Written by Gerald Piddock
Prime Minister Jacinda Ardern has met with Waikato farming leaders as they decide in the next seven days which direction to take to stop the spread of Mycoplasma bovis.
The cattle disease has been found on 38 properties around New Zealand and a farm near Cambridge is the latest to be confirmed positive.
Ardern and Agriculture Minister Damien O'Conno met with 15 farmers at an uninfected dairy farm east of Te Awamutu. Details of the meeting were off limits to the media, but Ardern fielded questions afterwards.
The discovery of the disease was a blow to Waikato farmers and Ardern wanted to hear first hand from those at the coal face the impact of it. "In the next seven days we are looking, based on technical advice and feedback from the industry, around the next steps."
Those steps would be taken in consultation with the farming industry and farmers were told a robust plan for dealing with M bovis was the main focus.
The industry was not the stage where it had to accept the disease was here to stay, Ardern said.
"We're not there yet and that's why we're getting the best advice from around the world that we can and that's why we're working with industry to make some of those long term decisions."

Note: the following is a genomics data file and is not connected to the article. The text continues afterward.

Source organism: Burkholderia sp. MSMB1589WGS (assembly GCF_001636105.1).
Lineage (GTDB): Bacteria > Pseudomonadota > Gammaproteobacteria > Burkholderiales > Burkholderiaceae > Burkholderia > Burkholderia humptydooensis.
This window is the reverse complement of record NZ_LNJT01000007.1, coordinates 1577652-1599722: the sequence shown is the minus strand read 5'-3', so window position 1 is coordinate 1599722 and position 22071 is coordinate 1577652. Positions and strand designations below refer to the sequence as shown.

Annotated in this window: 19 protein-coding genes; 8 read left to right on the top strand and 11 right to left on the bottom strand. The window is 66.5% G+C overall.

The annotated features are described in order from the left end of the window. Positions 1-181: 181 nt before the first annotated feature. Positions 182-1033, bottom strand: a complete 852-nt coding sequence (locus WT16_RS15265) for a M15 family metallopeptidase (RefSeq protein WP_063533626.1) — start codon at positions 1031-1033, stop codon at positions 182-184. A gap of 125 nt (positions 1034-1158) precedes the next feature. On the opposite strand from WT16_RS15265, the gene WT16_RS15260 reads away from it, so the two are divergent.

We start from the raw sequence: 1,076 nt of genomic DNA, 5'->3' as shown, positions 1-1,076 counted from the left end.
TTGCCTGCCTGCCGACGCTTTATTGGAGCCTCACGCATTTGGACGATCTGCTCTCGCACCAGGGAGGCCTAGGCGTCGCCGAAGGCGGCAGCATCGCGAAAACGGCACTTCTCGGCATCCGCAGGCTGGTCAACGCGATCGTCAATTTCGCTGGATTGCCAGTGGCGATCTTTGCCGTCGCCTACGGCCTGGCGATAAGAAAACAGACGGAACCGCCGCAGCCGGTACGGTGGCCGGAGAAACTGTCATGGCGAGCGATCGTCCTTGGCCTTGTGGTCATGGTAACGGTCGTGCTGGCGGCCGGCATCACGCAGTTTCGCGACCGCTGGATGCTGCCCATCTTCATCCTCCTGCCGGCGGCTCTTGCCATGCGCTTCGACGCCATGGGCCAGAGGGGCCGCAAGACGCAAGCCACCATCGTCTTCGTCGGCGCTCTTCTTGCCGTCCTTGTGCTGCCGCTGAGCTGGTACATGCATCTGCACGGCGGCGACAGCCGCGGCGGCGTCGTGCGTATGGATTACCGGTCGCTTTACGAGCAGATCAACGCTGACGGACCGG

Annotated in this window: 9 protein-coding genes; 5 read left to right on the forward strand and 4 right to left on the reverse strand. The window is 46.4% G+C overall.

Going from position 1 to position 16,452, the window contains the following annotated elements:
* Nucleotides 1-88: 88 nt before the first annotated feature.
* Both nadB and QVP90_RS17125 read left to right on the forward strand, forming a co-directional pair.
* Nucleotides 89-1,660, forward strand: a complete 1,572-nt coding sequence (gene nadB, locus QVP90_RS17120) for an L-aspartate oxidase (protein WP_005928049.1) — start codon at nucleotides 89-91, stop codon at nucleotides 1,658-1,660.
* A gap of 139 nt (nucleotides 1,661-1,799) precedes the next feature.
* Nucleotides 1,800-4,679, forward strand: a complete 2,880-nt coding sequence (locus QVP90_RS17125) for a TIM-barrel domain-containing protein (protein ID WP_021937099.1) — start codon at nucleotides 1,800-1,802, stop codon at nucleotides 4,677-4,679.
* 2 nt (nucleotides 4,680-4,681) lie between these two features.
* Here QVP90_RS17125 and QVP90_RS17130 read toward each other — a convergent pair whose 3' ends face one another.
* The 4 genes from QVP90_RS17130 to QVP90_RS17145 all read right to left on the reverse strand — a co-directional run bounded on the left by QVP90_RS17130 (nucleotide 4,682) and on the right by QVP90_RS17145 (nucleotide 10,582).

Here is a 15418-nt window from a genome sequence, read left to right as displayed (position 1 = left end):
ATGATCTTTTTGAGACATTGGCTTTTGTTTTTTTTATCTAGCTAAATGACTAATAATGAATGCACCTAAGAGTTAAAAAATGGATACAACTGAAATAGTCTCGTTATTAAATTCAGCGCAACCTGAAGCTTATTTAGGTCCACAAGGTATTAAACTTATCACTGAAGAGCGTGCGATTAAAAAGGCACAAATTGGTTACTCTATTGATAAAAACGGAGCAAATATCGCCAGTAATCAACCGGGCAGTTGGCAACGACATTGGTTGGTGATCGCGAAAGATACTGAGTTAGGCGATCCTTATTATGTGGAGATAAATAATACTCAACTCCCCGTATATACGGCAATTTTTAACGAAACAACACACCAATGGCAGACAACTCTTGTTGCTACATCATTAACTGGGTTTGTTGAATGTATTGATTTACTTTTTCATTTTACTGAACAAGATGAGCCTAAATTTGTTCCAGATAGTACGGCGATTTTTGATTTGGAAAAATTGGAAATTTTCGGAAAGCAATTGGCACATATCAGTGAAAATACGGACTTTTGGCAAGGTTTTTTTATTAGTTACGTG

"We need to come up with a plan that's unique to the New Zealand situation."
Roto-o-rangi dairy farmer Dean Bailey said it was a good, healthy discussion with the prime minister.
Farmers were concerned about their herds getting infected and if it could not be eradicated, it would have to be managed. That could mean changes to how they farmed, greater biosecurity consciousness and lower stocking rates and intensification.
"It is a wake up call for the industry and that includes both government and farmers. It's not a problem until there's a problem, and now there's a problem."
Waikato Federated Farmers dairy chairman Ben Moore said Government and industry had a big decision ahead as it chose whether to keep eradicating the disease or switch to a management system similar to Tb.
"I think they are at a crossroads and they don't quite know what road to take at the moment. I think that decision is an important one and it's going to take time.
"There's still a mixture of views out there and we're trying to hear all of that and taking on board the technical advice to make a decision that no one regrets."
Susan O'Rega, who along with husband John Hayward hosted the event, said the discussion was a positive one. There had been a lack of clear information about the disease and once a plan was agreed, farmers would be happy to execute it.
She said choosing between eradication and management was a flip of a coin.
The Government initially had put aside $85 million but Ardern acknowledged that the outbreak could cost "much much more".
There had been conversations about farmers contributing to that cost and it was within everyone's interest that it was tackled head on, Ardern said.
"The industry has come to the table and said, 'yes, this is something that we can jointly fund."